July 14, 2022
Designing Optimal Workplace Environments with Vibe Mapping and Ecotones
Rudy went on to give working definitions of the two terms. “Vibe Mapping is essentially a heat map of various activities levels within a space. We really do look at these key factors of the site context, e.g., ‘Where’s the sunlight’? Where do we think circulations should, or could, happen? We use those to influence this vibe map we’re putting together.”
An Ecotone, Rudy further explained, is a zone between two differing and distinct locations, distinct ecosystems. In nature, for example, it’s a marshland or mangrove forest between the ocean and the land. “We think nature does an amazing job adapting and utilizing those, that we thought, ‘How can we apply those ideas to an interior space and make the most of a built environment?’”
These liminal spaces between two more clearly defined areas are often very “buzzy” zones, she explained.
“A buzzy zone is an area that we feel might be open, active and loud. Say for instance you’ve just finished a meeting, and someone wants a follow up conversation. It’s great to have a space right outside of a meeting room for this purpose.”
Among the panel of designers and real estate professionals, Lily Bernheimer, an environmental psychologist, stood out. The founding director of Space Works Consulting, Bernheimer explained that her work “is to try to bridge between the amazing academic research being done on Ecotones and Vibe Mapping and get that into the hands of architects and interior designers.” Her book on the subject called The Shaping of Us, is recently out from Trinity University Press.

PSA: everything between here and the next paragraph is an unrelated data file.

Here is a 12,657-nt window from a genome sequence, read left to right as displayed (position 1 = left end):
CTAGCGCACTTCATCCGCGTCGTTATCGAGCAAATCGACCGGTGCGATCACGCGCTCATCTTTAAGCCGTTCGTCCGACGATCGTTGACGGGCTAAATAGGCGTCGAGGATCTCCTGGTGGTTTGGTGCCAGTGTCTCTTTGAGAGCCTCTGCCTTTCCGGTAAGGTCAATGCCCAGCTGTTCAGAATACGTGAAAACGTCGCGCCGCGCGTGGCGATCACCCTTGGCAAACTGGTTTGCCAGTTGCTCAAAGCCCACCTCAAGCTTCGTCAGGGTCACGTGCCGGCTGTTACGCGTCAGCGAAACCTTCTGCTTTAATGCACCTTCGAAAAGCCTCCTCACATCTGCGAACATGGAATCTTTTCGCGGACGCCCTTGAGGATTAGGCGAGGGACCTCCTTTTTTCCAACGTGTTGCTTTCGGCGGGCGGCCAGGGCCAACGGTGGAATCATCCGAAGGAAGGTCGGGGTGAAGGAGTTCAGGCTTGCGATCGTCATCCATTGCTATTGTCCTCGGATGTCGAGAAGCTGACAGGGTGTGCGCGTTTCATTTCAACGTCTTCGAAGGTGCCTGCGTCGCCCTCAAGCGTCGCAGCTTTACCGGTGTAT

During a lively question-and-answer period, one skeptical audience member wondered: “Where is the empirical evidence to support your hypothesis about Ecotones and Vibe Mapping?”
“That’s a great question,” said James Foster, commercial design studio leader, and associate principal at Cushing Terrell. “We try to do post occupancy analysis on every project with every client. These Vibe Mapping and Ecotones strategies that we’ve been using are not something we can deploy on every single project. But we try out best to use them far and wide.”
A.J. Paron, design futurist, EVP, Sandow Design Group, who moderated the panel, asked Foster to justify the use of nature as a paradigm for workplace design.
“We use nature,” Foster said, “because it is the best vehicle for understanding how to accomplish wellbeing and provide an environment where people can really increase their cognitive performance and be their best professional selves.”
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